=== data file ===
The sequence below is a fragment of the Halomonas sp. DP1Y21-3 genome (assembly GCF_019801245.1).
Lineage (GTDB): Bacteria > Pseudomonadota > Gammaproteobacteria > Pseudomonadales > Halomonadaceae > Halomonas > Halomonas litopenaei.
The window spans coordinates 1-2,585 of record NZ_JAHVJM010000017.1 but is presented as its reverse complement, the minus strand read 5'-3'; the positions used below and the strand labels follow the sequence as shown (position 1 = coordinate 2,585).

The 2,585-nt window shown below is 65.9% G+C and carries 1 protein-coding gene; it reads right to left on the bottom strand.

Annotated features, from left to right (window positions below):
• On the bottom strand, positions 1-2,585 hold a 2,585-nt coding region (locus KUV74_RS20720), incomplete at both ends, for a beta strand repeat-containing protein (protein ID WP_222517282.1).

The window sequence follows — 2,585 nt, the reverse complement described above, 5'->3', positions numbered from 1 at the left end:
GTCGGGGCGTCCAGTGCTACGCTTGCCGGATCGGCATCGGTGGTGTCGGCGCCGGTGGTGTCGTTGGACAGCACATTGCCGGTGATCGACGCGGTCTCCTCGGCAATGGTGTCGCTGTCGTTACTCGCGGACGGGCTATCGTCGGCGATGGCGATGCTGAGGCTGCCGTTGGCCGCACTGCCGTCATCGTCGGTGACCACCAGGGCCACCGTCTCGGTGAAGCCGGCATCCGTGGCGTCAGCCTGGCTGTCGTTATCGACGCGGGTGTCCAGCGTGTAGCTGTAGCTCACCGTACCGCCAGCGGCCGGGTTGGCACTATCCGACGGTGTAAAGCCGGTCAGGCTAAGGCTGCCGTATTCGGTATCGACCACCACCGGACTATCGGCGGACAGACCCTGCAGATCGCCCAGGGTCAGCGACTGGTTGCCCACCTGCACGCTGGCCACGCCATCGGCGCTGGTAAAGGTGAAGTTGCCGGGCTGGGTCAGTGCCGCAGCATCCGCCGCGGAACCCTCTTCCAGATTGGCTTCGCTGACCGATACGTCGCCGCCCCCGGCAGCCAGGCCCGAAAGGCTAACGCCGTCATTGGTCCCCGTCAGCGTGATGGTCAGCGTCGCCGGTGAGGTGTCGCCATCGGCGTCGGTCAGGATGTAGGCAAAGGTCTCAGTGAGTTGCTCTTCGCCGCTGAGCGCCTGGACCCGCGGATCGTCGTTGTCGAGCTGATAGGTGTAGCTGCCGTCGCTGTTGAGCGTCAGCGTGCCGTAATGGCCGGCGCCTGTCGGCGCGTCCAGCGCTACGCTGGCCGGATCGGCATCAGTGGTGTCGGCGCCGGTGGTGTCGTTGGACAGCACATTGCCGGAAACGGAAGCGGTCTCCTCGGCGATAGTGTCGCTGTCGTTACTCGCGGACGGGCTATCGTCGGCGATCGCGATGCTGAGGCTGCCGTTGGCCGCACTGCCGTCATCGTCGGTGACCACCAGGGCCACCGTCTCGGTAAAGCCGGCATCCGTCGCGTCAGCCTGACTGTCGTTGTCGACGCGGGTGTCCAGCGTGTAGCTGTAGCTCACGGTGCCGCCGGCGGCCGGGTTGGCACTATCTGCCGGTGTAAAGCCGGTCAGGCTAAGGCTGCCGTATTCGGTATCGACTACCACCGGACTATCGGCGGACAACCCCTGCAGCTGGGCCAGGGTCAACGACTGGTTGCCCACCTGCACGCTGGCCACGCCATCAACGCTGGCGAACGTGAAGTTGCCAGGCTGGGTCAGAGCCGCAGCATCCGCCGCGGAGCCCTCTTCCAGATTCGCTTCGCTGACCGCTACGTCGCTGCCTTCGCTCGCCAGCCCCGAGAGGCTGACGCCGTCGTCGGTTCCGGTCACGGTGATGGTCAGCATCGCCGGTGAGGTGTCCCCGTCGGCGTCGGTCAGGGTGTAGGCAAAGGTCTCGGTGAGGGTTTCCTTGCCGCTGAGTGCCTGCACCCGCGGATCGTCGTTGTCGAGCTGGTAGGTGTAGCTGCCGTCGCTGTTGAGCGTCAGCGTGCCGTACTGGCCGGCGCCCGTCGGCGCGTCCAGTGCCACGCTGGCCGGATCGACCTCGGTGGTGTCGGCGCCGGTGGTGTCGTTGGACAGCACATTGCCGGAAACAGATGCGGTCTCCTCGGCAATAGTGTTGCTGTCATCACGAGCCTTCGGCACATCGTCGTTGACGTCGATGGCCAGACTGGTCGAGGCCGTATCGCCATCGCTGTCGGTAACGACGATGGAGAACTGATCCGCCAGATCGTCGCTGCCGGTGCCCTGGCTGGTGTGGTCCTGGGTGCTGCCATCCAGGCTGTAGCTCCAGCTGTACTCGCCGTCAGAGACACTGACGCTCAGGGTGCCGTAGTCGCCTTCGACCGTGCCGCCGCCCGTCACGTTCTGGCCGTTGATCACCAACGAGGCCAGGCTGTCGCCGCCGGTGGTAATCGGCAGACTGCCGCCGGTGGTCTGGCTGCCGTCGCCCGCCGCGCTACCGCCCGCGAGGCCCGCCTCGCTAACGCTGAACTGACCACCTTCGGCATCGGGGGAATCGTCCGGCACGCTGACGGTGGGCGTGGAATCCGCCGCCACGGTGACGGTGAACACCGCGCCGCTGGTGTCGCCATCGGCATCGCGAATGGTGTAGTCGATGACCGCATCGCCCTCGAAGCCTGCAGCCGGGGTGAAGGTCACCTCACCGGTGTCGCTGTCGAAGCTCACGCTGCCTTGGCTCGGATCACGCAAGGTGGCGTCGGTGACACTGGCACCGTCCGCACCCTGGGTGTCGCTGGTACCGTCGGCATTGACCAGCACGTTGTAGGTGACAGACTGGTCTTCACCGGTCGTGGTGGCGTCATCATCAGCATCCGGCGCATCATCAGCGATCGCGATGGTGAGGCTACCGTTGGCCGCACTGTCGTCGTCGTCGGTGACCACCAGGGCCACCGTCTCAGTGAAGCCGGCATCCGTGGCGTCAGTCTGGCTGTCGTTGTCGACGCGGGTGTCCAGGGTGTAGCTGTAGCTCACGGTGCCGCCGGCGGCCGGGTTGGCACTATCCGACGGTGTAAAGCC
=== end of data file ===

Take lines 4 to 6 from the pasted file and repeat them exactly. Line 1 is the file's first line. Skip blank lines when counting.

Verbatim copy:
The 2,585-nt window shown below is 65.9% G+C and carries 1 protein-coding gene; it reads right to left on the bottom strand.

Annotated features, from left to right (window positions below):
• On the bottom strand, positions 1-2,585 hold a 2,585-nt coding region (locus KUV74_RS20720), incomplete at both ends, for a beta strand repeat-containing protein (protein ID WP_222517282.1).